The data collection software Carrier IQ, which was first found on phones running Android, does not come preinstalled on the Google Nexus One, Nexus S, Galaxy Nexus and the original Motorola Xoom tablet, according to “an extremely reliable source” close to The Verge.
Carrier IQ secretly records the numbers a user calls, their text messages, the content of Web searches (including encrypted ones) and a whole mess of other data. It then sends this data off to Carrier IQ’s servers, even if the phone itself is in airplane mode and connected to the Internet over WiFi.
The common thread uniting the Nexus products and the Xoom tablet is that they were all launched in partnership with Google and each featured a new version of Android unmodified by handset manufacturers or carriers. If The Verge’s source is correct, it’s clearly not Google that is installing this surreptitious monitoring software on Android phones.
However, Google does still allow phones from Android-using manufacturers to pass its various Android compatibility tests that are a requirement for several of Google’s own apps to work on those devices. It seems that, although Google itself has no interest in monitoring what you are doing on your phone, it won’t actively step in to try and stop carriers and phone manufacturers from doing it either.
Given the name of the software and the sort of data it has been reported to collect—the numbers dialled using the phone, text messages sent and received and Web searches conducted—it seems likely (though it has not been confirmed yet) that this is a requirement imposed on phone manufacturers by carriers.
But there is a kink in the chain: Apple.
It was revealed by iPhone jailbreak developer Grant Paul (@chpwn) today that every version of iOS, at least since v3.0, has shipped with Carrier IQ installed. It is unclear whether it is turned on by default, how much data it collects and if it then sends it to a remote server, but it is intriguing why Apple would include something like this in iOS at all.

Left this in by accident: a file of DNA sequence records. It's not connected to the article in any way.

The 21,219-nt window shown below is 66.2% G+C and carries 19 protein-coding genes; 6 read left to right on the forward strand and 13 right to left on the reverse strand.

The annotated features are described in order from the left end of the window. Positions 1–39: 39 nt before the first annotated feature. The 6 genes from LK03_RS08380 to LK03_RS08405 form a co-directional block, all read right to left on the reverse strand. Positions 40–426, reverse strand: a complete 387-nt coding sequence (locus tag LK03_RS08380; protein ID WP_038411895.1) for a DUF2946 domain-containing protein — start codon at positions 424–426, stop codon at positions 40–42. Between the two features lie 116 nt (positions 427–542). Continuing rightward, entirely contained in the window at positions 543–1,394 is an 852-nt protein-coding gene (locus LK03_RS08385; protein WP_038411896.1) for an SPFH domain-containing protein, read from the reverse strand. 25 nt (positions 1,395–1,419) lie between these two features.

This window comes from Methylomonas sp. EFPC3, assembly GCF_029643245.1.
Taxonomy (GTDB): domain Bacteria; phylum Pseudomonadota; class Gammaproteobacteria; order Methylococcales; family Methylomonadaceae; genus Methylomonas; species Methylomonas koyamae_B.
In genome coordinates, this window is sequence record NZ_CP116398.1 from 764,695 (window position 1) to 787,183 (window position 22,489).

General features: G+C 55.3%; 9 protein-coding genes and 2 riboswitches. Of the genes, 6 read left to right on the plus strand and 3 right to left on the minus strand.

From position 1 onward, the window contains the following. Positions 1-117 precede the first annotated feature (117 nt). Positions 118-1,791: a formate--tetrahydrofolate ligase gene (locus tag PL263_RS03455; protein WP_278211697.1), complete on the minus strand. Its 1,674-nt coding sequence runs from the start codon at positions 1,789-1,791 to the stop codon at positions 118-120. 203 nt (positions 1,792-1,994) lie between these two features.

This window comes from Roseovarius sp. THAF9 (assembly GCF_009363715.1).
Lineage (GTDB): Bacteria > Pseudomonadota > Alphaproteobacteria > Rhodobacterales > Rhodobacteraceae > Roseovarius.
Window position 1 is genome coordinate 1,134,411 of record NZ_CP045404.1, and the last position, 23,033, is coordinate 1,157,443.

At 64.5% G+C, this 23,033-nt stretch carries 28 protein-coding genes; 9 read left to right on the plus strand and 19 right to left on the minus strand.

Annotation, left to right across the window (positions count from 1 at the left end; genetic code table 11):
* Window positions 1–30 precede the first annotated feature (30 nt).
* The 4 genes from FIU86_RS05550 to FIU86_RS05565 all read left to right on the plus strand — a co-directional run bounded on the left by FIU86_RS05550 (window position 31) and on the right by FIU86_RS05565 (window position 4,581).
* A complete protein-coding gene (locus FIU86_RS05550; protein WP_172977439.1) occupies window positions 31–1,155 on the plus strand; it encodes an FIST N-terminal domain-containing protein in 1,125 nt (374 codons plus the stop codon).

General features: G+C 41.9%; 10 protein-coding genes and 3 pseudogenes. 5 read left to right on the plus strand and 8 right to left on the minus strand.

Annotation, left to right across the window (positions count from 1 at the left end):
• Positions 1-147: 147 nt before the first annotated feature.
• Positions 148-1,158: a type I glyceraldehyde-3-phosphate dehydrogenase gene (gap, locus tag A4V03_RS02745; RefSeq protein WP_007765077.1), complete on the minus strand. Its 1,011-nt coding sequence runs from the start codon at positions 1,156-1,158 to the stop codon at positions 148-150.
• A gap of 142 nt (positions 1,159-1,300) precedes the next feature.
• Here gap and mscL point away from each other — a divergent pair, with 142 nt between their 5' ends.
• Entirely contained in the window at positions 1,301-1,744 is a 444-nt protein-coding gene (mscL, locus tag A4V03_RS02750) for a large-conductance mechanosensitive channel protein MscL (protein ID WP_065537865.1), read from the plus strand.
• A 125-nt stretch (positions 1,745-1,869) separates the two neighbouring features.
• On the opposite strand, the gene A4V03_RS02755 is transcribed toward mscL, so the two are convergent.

For a company that detests ceding control over any part of its products to third-parties, and went to great lengths to assuage fears about its activities when it was embroiled in a location-tracking controversy earlier this year, it seems strange that it would add a tracker in its phone that logs the user’s personal data (and maybe even sends it over to a remote server, although there is no evidence of that yet).
Writing for The Verge, Nilay Patel suggests that Apple may have been forced to do this due to its closer working relationship with carriers, while Google escaped because it is only concerned with the software part of the ecosystem. However, to bring the Nexus devices to the market, Google (or its hardware partners) certainly must have had to go through the same discussions with carriers as Apple does for its phones.
Why would any carrier require every other manufacturer, including Apple, to install Carrier IQ’s software on their phones, while excusing Google from doing the same? We will not pretend to know the answer to that, because we do not yet, but it is an intriguing question.
We’ll have contacted both Apple and Google and will have to wait for official word from them in order to figure out just what is really going on with Carrier IQ. Stay tuned, we have a feeling this is going to get interesting.